Mumba, Rachel (2008) Class, nation and localism in the Northumberland art world, 1820-1939'. Doctoral thesis, Durham University.
This study examines county identity in the art culture of Britain between c. 1820 and 1939. In doing so it tests the validity of the prevailing historiography of culture. This historiography emphasizes the growth of the state, homogenization of class identity and the importance of 'Britishness'. This thesis examines the historiography in relation to the artistic community of Northumberland between the establishment of the Northumberland Institution for the Promotion of the Fine Arts in 1822 and the Second World War. It argues that county identity, its forms and its survival, were as much due to internal factors as nationwide trends. It also asserts that much of the relevant historiography needs to be adapted to take into account the continuing strength of county identity and needs to see this county identity as often being as important as class in all areas of the art world. Furthermore, it demonstrates that the progression towards a 'nationalization of culture' was not always smooth or one way and that the idea of a growth in 'Englishness' and class identity needs to be reviewed.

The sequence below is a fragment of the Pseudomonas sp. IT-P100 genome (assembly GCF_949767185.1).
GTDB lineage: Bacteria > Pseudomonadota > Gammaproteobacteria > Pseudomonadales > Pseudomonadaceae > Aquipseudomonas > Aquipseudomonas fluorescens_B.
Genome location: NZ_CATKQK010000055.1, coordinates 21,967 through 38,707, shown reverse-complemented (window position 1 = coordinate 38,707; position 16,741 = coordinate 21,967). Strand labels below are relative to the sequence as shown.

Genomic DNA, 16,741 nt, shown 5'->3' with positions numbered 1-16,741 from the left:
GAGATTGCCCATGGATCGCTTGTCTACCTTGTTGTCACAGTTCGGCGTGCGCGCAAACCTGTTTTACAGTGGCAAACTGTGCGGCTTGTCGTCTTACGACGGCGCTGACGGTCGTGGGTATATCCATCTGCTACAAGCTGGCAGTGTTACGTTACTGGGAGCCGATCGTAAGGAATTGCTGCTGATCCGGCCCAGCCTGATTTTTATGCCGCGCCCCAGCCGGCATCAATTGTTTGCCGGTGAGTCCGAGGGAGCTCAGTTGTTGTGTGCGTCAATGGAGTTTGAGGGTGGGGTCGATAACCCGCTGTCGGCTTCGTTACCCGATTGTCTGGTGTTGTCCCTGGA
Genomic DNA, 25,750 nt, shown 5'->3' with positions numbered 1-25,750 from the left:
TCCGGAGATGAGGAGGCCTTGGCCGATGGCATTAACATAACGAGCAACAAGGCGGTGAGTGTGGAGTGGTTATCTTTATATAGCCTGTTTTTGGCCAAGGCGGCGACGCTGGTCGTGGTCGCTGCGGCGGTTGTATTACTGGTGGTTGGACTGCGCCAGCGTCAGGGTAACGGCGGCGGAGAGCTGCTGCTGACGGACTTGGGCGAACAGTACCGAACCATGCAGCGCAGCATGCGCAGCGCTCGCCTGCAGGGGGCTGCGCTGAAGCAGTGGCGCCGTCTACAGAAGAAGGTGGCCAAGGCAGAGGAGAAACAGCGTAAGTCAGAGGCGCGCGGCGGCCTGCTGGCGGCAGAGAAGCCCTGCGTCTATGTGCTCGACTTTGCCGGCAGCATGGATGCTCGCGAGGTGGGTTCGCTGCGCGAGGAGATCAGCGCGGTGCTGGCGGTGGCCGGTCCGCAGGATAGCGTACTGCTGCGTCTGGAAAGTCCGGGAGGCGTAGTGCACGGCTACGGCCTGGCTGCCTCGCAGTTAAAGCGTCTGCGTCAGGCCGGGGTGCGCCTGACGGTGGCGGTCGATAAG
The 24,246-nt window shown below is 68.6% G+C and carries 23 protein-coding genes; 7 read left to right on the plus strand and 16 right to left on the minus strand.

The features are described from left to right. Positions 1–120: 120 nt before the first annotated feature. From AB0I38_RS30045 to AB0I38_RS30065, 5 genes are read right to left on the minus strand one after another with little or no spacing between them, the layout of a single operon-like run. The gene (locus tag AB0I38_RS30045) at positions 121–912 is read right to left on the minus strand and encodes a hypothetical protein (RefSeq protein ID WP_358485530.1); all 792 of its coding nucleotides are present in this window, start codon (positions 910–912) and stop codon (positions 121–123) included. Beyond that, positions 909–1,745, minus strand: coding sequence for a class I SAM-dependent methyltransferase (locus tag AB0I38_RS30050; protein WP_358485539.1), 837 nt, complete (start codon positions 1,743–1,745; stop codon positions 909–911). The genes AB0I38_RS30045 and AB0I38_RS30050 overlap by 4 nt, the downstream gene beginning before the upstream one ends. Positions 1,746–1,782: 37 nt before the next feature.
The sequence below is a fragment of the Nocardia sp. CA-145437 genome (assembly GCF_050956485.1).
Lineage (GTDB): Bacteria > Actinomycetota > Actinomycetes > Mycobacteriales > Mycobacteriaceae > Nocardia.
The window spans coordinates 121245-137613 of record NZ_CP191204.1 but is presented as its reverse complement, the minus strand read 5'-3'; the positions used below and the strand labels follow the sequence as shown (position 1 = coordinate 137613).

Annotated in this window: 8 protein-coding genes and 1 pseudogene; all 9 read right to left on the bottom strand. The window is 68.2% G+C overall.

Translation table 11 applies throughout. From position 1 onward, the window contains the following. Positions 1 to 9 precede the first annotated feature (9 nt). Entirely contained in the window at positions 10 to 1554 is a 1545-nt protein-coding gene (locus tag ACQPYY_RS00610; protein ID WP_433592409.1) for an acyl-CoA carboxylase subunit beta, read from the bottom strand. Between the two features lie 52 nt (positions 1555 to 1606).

|Item Type:||Thesis (Doctoral)|
|Award:||Doctor of Philosophy|
|Copyright:||Copyright of this thesis is held by the author|
|Deposited On:||08 Sep 2011 18:28|